CHARLOTTE, NC. – Organizations that defend the rights of immigrants in North Carolina said yesterday that they are not surprised of the involvement of immigration agents at checkpoints, with the purpose to detain illegal immigrants and increase their "quota" of deportees.
"We are not surprised. Because we knew what was going on in the community, but now we have proof in writing that what immigration has been upholding for years: that their priority is criminals. Is not true" said the executive director for Immigrant Rights of North Carolina, Marty Rosenbluth.
The newspaper USA Today published this past weekend an article about a series of emails sent by a former official of the Immigration and Customs Enforcement (ICE), who in April 2012 sent several emails concerning the decrease in deportation numbers.
In these emails that were revealed, ICE used a "quotas" criteria and suggested strategies to increase deportations of illegal immigrants.
To meet the goal, former supervisor of Secure Communities, David Venturella, who now works at a company that operates immigrant detention centers, proposed for ICE agents to be involved in police traffic checkpoints.
In the fiscal year 2012, the agency implemented a record 409,849 deportations nationwide, up from 396,906 the previous year.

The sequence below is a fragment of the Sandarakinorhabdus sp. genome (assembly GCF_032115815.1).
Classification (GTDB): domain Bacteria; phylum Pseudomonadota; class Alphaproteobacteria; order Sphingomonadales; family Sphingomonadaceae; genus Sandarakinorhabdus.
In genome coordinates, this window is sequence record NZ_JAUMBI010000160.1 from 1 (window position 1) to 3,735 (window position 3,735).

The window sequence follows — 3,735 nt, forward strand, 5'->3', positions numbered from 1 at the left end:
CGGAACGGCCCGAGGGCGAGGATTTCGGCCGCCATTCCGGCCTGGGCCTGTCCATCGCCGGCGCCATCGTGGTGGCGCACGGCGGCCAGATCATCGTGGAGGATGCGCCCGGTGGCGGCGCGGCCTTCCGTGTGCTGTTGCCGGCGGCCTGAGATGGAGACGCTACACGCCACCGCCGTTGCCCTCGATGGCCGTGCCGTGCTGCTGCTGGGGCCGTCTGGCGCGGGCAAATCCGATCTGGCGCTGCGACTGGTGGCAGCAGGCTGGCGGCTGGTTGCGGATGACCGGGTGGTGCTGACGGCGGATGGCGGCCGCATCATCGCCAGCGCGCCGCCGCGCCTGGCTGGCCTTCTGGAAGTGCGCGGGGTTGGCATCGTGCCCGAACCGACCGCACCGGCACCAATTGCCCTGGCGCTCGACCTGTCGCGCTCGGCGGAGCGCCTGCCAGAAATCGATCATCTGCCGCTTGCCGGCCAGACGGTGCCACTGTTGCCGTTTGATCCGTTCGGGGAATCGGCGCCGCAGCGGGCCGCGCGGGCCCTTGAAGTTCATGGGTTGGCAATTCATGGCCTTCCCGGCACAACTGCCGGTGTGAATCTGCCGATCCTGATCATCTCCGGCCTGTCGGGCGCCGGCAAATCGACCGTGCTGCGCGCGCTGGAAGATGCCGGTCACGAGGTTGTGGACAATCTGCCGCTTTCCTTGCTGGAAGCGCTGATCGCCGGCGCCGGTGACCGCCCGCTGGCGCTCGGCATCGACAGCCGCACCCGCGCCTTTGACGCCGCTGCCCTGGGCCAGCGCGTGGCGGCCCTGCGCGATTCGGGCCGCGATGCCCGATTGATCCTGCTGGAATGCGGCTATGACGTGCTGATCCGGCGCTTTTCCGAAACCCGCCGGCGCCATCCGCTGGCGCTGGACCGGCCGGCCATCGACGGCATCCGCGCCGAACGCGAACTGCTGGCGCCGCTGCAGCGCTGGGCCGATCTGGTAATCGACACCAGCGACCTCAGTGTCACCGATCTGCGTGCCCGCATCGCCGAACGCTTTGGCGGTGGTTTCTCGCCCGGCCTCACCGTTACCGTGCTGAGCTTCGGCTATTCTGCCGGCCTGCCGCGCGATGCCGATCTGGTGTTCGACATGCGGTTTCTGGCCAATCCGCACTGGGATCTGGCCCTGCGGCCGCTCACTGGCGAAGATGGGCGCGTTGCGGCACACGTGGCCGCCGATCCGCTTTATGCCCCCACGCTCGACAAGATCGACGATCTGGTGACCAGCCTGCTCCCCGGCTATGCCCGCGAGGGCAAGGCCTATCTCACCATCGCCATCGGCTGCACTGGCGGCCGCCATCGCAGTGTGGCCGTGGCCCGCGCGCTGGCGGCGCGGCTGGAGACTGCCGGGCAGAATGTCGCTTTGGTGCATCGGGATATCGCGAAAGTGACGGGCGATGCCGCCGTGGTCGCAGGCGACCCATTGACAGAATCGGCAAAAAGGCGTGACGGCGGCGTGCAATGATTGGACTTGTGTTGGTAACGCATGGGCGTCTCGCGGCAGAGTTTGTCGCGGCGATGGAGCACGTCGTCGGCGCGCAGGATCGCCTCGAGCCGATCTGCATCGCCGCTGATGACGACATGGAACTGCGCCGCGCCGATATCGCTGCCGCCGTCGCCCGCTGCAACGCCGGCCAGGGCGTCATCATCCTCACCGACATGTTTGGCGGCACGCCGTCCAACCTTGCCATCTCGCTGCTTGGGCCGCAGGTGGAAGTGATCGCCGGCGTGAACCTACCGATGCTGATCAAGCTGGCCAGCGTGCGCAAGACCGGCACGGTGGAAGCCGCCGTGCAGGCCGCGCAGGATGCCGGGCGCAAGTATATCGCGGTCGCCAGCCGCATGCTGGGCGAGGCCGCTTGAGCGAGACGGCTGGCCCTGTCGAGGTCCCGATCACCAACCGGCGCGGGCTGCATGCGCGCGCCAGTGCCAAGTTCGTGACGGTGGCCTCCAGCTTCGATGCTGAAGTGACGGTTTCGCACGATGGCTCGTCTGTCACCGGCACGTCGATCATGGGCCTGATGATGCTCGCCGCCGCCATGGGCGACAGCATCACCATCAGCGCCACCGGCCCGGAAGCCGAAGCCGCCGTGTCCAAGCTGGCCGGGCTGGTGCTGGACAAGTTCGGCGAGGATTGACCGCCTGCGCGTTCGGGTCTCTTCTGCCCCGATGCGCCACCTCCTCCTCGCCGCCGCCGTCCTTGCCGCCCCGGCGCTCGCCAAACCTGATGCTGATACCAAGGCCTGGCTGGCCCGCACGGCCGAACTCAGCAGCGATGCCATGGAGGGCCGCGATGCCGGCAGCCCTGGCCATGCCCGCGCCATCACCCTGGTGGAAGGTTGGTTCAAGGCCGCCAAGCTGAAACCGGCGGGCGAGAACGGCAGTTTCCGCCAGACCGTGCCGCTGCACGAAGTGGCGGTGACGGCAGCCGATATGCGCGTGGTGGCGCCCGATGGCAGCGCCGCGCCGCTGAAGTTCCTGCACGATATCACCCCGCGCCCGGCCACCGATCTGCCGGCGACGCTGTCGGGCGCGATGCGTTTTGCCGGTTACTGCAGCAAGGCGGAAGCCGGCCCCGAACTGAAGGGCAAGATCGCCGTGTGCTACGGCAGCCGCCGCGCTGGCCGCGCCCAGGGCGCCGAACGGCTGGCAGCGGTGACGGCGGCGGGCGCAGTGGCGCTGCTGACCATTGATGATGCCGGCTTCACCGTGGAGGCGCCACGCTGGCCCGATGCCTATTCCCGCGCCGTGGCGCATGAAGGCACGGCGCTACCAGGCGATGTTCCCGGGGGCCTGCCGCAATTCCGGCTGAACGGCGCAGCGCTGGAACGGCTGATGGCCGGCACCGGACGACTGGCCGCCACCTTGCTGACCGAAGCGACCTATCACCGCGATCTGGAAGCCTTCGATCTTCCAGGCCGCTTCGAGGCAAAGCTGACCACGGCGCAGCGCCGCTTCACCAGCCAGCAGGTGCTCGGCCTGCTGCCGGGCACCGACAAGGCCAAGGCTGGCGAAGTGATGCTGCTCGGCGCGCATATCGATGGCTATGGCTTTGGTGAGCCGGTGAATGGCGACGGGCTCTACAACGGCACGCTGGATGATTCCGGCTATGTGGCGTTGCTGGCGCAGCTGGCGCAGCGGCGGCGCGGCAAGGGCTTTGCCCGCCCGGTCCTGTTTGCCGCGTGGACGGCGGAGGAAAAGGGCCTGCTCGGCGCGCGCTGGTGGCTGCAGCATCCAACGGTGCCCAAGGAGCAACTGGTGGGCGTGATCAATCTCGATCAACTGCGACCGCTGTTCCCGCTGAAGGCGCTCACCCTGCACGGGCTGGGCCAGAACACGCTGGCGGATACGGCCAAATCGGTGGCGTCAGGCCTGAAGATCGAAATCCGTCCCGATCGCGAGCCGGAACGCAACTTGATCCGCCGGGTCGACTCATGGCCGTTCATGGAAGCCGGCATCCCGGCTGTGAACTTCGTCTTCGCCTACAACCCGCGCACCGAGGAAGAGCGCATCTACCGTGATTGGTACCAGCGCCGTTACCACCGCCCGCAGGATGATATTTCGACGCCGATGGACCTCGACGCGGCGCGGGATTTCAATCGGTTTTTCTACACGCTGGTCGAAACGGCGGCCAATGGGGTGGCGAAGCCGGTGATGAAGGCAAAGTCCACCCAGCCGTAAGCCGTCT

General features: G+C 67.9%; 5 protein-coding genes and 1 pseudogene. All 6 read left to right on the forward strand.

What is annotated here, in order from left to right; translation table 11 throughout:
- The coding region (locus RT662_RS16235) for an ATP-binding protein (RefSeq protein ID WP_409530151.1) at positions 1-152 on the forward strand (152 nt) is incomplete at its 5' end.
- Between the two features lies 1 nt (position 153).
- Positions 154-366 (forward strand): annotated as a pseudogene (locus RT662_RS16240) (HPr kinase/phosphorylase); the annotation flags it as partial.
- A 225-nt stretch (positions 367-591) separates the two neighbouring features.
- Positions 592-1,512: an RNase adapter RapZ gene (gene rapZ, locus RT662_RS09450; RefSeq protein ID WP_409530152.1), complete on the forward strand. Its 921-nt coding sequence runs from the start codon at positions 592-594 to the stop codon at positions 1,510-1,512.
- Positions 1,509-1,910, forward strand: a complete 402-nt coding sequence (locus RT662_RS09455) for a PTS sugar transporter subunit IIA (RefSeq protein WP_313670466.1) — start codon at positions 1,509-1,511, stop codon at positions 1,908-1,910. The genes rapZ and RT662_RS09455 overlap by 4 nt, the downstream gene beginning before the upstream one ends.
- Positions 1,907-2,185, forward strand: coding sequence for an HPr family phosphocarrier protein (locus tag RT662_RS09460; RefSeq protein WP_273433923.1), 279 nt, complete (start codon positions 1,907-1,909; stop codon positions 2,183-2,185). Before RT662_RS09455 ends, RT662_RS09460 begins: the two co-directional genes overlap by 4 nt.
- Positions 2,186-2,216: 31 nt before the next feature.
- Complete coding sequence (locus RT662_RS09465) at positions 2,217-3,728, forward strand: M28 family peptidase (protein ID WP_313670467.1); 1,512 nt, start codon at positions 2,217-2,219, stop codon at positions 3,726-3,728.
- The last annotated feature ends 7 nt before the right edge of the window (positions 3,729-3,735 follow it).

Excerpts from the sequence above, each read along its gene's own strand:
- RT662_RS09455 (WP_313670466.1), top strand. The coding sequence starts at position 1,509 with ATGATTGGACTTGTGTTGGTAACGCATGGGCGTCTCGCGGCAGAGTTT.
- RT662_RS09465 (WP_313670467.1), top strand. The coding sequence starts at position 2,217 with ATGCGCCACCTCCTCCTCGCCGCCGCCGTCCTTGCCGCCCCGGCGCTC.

These emails were obtained by the American Civil Liberties Union (ACLU) of North Carolina through the Freedom of Information Act (FOIA) as part of their own investigation of the detentions that were done at police checkpoints.
According to an investigation, at least fifteen immigrants were arrested during a safety seat belt checkpoint on the morning of May 15, 2012 in Jackson County, where both local officers and ICE agents were present.
According to Raul Pinto who is an ACLU lawyer, he told Efe that "ICE agents not only were involved in traffic checkpoints but also proposed to obtain records of immigrants who had applied for a driver’s licenses at the DMV."
"This information is very disturbing: A clear violation of the constitutional rights of the people, promoting racial profiling by local and ICE agents to maintain a 'quota' of deportees" Pinto added.
"There could of possibly have been more checkpoints and arbitrary arrests that we don’t know about, that’s why we always remind the community to not be afraid and report these type of activities," said Pinto.